Florence is an international capital of culture and art. Located in the heart of Italy, its streets, its villages and its riverbanks, contain works of extraordinary beauty. Yet, the Tuscan capital is not just a city of art, but also a true creativity workshop, open to modernity.
An example? The cultural proposal at Palazzo Strozzi, which currently hosts "The cleaner", the grand retrospective dedicated to Marina Abramovič, which, in these days is enhanced with the extreme performance "The house with the ocean view", reinterpreted by the Finnish performer Tiina Pauliina Lehtimaki.
We have told you about the great cultural ferment that the city has been experiencing in recent years, calling it a sort of "contemporary Renaissance". Well, the exhibition dedicated to the Serbian artist, set up in one of the symbolic buildings of the Florentine Renaissance, perfectly represents the retelling of tradition that blends with avant-garde and totally changes the paradigm.
But there's more! That of the queen of the performing arts, in fact, is only the latest in a series of insights on the contemporary that Florence has hosted in recent years. Just think of the controversial works of the famous Chinese designer and activist Ai Weiwei who, on the occasion of the retrospective dedicated to him, placed s series of rafts on the first floor of Palazzo Strozzi on the mullioned windows: a huge provocation that literally shocked whoever was facing the massive façade of the building.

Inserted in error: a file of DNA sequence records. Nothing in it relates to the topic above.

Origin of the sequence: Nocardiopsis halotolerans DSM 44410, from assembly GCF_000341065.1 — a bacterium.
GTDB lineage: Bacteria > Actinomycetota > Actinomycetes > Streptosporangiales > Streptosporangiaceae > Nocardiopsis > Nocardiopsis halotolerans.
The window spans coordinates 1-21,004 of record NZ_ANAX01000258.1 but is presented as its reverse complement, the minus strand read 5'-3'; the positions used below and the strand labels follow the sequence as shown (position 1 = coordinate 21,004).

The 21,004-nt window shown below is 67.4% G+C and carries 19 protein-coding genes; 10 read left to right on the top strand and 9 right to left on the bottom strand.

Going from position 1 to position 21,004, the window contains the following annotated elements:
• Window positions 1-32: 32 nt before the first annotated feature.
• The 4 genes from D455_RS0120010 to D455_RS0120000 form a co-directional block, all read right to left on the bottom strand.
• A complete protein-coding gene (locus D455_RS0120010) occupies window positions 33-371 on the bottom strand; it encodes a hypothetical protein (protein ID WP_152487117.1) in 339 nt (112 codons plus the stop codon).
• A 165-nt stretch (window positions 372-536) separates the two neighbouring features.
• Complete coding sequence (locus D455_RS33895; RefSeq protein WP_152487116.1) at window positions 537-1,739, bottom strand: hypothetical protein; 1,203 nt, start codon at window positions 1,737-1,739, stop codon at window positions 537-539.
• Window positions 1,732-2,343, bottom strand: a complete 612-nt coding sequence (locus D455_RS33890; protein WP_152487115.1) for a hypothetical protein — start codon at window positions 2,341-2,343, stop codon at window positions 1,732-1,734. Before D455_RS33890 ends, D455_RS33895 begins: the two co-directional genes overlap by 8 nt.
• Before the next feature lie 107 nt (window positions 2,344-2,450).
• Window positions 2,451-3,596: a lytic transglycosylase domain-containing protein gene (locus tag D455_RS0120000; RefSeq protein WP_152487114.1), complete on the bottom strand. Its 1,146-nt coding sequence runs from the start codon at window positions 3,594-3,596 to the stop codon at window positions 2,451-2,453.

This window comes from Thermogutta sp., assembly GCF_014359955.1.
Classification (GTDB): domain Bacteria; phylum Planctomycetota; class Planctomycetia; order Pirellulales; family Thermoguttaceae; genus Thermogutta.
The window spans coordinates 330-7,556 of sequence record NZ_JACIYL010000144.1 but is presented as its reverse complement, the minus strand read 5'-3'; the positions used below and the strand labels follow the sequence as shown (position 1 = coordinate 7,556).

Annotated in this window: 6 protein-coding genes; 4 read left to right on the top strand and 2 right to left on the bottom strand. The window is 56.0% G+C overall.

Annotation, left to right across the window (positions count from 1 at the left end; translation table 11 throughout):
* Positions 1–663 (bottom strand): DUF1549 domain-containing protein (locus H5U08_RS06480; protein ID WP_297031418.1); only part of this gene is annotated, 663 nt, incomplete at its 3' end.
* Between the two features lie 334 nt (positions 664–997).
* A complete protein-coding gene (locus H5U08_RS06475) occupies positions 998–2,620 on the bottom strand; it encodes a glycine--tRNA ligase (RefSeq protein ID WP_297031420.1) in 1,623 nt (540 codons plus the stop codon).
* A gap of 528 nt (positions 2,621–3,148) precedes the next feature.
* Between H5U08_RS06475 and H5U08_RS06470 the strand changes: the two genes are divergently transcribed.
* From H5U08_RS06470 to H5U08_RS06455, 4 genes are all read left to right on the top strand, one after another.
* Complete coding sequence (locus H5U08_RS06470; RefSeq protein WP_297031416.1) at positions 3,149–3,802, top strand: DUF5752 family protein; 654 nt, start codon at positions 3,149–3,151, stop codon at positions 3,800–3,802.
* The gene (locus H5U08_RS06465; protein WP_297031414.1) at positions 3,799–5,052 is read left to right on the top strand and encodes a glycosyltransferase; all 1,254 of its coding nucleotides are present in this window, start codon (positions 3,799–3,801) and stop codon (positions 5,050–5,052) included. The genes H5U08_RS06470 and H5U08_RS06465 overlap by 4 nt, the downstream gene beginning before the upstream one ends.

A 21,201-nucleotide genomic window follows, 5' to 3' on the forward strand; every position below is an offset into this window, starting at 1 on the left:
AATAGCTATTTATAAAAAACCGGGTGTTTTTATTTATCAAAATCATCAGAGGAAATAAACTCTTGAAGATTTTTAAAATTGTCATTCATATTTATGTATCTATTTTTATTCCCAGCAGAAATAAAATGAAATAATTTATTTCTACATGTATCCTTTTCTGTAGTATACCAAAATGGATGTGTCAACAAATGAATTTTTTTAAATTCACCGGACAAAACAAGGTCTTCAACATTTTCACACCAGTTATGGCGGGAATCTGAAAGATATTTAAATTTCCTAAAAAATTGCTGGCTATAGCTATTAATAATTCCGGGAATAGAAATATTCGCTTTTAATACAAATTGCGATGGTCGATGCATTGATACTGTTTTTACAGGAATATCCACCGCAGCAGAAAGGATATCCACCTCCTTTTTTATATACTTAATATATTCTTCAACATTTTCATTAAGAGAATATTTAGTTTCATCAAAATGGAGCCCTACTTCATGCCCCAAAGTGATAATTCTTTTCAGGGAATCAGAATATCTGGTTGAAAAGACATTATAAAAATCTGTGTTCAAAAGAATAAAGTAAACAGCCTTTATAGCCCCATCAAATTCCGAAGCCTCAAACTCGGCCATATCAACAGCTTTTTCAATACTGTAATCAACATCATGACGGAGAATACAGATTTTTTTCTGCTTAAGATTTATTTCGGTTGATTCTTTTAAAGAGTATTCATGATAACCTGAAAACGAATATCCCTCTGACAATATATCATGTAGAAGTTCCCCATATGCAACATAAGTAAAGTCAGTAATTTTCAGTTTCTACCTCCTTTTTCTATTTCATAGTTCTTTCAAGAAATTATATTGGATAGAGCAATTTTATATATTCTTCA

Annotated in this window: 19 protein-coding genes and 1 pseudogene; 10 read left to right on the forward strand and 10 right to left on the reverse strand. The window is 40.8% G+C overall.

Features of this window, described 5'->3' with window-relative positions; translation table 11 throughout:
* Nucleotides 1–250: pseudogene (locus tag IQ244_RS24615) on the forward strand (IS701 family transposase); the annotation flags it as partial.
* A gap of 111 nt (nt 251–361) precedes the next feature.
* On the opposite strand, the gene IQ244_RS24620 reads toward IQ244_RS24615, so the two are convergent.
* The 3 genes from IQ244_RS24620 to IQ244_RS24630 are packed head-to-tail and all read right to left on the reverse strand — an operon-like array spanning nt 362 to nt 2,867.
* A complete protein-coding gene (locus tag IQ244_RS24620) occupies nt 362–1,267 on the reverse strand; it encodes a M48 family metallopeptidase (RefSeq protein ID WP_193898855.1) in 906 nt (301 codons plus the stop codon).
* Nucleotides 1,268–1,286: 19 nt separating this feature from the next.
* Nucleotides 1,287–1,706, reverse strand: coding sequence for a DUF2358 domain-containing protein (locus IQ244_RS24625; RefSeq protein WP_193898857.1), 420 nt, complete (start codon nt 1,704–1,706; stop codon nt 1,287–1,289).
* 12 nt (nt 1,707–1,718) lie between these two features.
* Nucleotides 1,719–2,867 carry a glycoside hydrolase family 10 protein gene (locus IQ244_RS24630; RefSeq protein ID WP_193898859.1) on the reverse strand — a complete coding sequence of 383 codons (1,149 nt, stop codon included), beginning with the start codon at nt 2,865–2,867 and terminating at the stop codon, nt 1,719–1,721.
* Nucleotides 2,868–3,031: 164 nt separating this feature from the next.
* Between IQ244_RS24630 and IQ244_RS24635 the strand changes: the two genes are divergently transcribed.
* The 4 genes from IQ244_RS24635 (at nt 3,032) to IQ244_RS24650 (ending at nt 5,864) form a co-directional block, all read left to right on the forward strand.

From September 21st until January 20th, this jewel of Renaissance architecture explores, with over 100 works, one of the most famous protagonists of contemporary art, which through revolutionary intuitions has revolutionized the idea of performance. Serbian artist, naturalized American, Abramovič has always investigated the relationship between art and the public, between the limits of the body and its possibilities of expression.
"The house with the ocean view" is one of the best-known and most representative works of this artistic expression: for 12 consecutive days, the artist lived in front of the audience - sleeping, washing and even using the toilet – inside of an installation, consisting of three suspended blocks, from which it was not possible to descend.
Staged in 2002 at the Sean Kelly Gallery in New York, for the first time the exhibition will be reinterpreted until December 16th, by one of the artists specially trained by Abramovič for the Florentine exhibition.
What about you? Have you visited it yet?